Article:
LG Display said
on Thursday it was in talks to provide 3D FPR TV panels to Sony, a move that would add pressure to its flat panel rival Samsung.
"We've explained FPR technology to our major customers. Sony is one of them and they are reviewing it," LG Display CEO Kwon Young-soo told reporters on Thursday.
LG Display's Film Patterned Retarder (FPR, polarized glasses type) 3D panel could make 3D practical for mainstream use, effectively allowing manufacturers to create affordable 3D TVs, according to LG Display.
FPR is based on Patterned Retarder (PR) technology, which although lauded for its picture quality was associated with high costs due to the need for extra polarizing glass substrate attached to the LCD TV panel. FPR replaces glass with film, which costs only 1/4th as much. Also, FPR glasses retail at a price around 5x less expensive than SG ones.
FPR sends 540 pixels to both eyes simultaneously with different images for the right and left eye which are recognised as 1,080 pixel 3D images by human brains, requiring much lighter eyewear.
Samsung Electronics dominates in the 3D segment with around 60 percent market share. The company has adopted the shutter glass (SG) 3D technology, which has long been criticized by LG for picture quality problems like flicker and cross talk, as well as bulky, battery-operated glasses. Until now, Sony and Sharp have been also using the SG 3D technology in their models.
SG technology shows 1,080 pixels to the right eye, while blocking signals to the left eye and repeats this process to each eye to create three-dimensional images, requiring special battery-charged glasses that block and receive TV signals to process them.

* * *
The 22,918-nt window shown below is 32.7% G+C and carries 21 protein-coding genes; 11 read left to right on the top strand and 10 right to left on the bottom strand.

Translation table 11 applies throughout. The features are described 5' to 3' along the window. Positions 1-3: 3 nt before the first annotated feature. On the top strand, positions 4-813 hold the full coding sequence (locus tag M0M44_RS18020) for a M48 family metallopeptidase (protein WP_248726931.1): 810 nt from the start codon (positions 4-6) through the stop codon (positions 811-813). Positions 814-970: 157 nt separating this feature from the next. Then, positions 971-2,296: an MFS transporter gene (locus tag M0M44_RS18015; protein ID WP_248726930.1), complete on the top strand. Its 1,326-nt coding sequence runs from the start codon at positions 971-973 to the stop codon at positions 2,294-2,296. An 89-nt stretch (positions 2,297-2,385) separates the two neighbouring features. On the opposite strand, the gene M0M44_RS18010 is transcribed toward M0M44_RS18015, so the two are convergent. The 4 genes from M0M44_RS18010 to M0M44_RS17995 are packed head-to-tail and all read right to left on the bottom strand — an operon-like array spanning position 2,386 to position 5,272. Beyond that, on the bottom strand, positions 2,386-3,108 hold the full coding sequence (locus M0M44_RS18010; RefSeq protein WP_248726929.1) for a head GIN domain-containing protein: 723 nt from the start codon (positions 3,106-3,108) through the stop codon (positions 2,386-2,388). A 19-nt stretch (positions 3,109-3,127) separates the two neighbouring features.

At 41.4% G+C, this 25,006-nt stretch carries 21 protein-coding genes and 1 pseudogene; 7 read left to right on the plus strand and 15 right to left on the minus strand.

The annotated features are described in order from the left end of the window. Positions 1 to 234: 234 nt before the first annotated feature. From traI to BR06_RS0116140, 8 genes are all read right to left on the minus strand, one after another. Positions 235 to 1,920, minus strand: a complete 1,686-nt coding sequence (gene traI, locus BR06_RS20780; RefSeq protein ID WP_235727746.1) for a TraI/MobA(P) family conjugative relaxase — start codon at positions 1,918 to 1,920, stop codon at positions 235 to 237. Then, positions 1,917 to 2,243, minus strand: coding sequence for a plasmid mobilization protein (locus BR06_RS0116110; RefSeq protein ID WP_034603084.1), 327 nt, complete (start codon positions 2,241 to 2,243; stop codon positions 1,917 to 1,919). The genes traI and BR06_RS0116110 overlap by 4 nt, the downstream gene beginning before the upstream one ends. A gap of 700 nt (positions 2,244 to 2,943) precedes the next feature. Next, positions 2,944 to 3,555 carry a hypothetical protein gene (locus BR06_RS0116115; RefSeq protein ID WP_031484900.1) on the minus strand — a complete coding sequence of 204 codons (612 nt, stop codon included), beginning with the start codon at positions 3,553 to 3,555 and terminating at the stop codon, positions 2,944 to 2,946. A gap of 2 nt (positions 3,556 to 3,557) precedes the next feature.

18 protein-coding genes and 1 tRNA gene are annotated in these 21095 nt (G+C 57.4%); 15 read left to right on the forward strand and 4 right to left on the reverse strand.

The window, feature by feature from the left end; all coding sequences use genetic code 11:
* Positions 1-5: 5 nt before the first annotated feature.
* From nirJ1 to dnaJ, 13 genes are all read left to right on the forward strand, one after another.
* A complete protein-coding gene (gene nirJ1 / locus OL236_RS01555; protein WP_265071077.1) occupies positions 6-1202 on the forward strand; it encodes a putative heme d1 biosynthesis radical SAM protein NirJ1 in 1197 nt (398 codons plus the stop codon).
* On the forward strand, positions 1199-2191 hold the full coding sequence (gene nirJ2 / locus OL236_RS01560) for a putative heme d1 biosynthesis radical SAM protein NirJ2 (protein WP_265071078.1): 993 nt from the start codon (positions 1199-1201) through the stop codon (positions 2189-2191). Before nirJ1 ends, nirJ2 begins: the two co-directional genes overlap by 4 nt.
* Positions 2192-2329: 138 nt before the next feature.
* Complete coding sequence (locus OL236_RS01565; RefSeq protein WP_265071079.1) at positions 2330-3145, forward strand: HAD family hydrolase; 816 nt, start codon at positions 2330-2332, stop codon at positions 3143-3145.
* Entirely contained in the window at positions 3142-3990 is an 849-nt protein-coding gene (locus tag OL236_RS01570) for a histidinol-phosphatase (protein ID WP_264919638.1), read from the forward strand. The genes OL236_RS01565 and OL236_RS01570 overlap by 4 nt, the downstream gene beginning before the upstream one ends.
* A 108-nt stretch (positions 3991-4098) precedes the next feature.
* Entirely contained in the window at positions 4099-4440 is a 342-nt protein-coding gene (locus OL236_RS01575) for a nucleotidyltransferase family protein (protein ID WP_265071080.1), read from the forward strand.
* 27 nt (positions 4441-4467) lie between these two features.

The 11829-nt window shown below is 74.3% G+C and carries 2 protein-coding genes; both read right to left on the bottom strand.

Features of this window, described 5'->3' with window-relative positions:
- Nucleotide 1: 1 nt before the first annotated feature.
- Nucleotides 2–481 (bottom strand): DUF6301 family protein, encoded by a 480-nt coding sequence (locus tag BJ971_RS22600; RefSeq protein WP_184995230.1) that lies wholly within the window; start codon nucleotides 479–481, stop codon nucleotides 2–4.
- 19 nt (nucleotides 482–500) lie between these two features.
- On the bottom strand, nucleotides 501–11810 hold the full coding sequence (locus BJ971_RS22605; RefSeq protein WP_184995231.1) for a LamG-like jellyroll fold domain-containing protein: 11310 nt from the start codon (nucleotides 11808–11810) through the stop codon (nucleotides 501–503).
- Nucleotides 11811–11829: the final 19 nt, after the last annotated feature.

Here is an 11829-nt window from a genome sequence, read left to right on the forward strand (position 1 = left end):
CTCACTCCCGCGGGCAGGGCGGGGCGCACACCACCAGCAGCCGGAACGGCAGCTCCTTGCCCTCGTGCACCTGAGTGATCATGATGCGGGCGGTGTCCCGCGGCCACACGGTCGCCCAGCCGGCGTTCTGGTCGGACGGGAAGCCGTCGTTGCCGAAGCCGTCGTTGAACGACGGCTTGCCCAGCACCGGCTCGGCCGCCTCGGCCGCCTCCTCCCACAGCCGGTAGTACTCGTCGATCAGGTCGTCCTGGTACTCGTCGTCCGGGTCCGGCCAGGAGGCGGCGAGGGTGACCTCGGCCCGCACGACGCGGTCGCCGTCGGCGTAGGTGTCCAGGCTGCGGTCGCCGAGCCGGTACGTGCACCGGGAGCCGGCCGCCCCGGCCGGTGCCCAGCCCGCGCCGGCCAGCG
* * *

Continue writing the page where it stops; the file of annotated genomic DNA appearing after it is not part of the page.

LG Display believes that the FPR technology, which eliminates all the problems associated with SG 3D, will change consumer perception of 3D TVs from an 'expensive novelty' to a 'practical choice' for everyday viewing enjoyment.
Just two days ago, Samsung held a news conference where its executive described LG engineers as "stupid" and LG's technology as outdated.
Sony is also considering to use LG Display's large-sized liquid crystal displays (LCDs) in future models, according to a recent report
published online by the Korea Times.
LG Display Co also said Friday that it will start to produce organic light-emitting diode (OLED) TV panels in 2013.
Samsung Mobile Display Co., a joint venture between Samsung Electronics Co. and Samsung SDI Co., is currently the sole player in the industry with a significant production capacity.